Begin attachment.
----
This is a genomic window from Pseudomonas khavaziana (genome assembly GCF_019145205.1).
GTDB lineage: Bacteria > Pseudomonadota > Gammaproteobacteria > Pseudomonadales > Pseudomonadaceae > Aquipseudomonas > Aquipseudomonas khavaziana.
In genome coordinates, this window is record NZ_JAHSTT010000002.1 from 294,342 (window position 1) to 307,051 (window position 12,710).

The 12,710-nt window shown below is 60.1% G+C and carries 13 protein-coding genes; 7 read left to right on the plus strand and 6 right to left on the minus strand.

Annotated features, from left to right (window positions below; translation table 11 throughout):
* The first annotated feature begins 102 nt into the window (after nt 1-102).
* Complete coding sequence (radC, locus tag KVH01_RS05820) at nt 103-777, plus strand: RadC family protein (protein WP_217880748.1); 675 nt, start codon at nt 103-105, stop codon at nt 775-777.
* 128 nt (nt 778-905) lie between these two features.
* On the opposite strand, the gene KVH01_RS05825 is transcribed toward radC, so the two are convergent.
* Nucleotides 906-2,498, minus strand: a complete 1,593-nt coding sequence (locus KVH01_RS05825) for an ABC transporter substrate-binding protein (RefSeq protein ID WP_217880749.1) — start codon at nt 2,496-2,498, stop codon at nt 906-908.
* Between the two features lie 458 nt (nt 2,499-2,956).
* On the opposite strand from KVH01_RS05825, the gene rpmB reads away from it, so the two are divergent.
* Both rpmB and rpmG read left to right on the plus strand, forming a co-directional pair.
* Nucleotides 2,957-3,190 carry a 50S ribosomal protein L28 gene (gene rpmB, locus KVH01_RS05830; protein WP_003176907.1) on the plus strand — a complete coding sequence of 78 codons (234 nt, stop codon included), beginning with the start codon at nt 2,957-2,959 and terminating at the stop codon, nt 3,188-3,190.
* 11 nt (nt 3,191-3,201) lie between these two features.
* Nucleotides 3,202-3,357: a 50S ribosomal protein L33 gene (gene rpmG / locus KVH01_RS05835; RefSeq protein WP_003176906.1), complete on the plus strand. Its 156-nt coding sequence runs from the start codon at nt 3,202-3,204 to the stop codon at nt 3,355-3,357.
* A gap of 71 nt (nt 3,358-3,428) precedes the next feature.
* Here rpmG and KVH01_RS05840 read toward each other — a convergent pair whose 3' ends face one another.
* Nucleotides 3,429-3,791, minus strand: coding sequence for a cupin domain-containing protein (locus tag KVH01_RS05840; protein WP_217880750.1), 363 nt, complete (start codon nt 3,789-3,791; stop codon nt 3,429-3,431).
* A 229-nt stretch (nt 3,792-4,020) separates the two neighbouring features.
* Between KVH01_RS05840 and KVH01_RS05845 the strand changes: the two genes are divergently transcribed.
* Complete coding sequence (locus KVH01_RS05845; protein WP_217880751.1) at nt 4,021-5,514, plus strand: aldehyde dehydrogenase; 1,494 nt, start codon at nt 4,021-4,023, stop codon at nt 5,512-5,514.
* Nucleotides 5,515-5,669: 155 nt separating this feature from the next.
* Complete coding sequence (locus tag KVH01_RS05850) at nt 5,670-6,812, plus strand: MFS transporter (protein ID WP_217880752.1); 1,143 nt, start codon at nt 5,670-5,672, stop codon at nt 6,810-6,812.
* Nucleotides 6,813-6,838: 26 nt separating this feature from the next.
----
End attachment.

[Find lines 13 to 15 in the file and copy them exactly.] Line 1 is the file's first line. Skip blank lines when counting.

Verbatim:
* Both rpmB and rpmG read left to right on the plus strand, forming a co-directional pair.
* Nucleotides 2,957-3,190 carry a 50S ribosomal protein L28 gene (gene rpmB, locus KVH01_RS05830; protein WP_003176907.1) on the plus strand — a complete coding sequence of 78 codons (234 nt, stop codon included), beginning with the start codon at nt 2,957-2,959 and terminating at the stop codon, nt 3,188-3,190.
* 11 nt (nt 3,191-3,201) lie between these two features.